David Cameron addresses the UK border force. Photo:Getty Images.
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The question that Labour's leadership hopefuls must answer: how to win the European referendum

My appeal today to the candidates at Westminster is to stop just telling us you want a referendum, and to start telling us how you're going to win it.

On a day when the media is dominated by so-called "demands" David Cameron is presenting to the European Summit, once again the British public is seeing the political agenda on Europe set by the Tories and UKIP, one whose narrative is firmly Eurosceptic.

Labour MEPs pursue European reform each and every day and Labour has our own clear set of proposals for reform which can and should be developed further in the new political context.

Indeed if David Cameron is telling the truth that his objective is Britain's national interest and not just that of his own party, he should take care to include Labour in the EU reform debate - in Westminster and in Brussels.

And whilst offering no blank cheques, Labour should be ready to play our own constructive part.

Yet the potential leadership and deputy leadership candidates have had very little to say so far about the Europe issue.

The one response which seems to have become de rigeur  for the contenders is that Labour must now support the holding of the EU referendum.

But with a Tory majority in Westminster, they have to show more ambition than opening or closing the stable door after that particular horse has already bolted.

There will be a referendum, that's now the settled will.

So if all the Labour candidates do is now to support the referendum as a process rather than taking on the argument about Europe as an issue, this risks becoming yet another "dog whistle" on the unspoken false assumption that Euroscepticism wins votes.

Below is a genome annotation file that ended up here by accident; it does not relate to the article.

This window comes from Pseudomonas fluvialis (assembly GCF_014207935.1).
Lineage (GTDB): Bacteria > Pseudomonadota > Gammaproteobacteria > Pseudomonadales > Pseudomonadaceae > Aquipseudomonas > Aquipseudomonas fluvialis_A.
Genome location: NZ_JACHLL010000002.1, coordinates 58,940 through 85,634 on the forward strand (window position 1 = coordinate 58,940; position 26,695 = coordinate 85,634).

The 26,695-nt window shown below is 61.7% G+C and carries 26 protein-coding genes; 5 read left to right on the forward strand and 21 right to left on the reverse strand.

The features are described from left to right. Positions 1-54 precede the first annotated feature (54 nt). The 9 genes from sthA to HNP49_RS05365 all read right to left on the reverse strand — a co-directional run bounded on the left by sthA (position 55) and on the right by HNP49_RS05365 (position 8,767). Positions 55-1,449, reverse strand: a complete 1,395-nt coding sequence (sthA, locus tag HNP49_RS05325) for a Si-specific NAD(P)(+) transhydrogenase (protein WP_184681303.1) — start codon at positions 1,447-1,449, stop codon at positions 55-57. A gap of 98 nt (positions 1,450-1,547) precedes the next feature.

As research repeatedly demonstrates, not only are Labour members and voters firmly pro-European in a way which is not always acknowledged in Westminster, but there is scant evidence whilst Eurosceptics may have succeeded in setting the terms of public debate, that this has had any real impact on how people actually vote.

That is not to be complacent about the outcome of the EU referendum which may come as soon as next May, on which our party's new leadership will have to hit the ground running as soon as their own election is completed.

The historic damage to our country and its place in the world if the result goes the wrong way, means it is unthinkable for Labour to do anything else.

But my appeal today to the candidates at Westminster is to stop just telling us you want a referendum, and to start telling us how you're going to win it.

And that won't just be about technical amendments to European legislation and institutional processes, important as these are.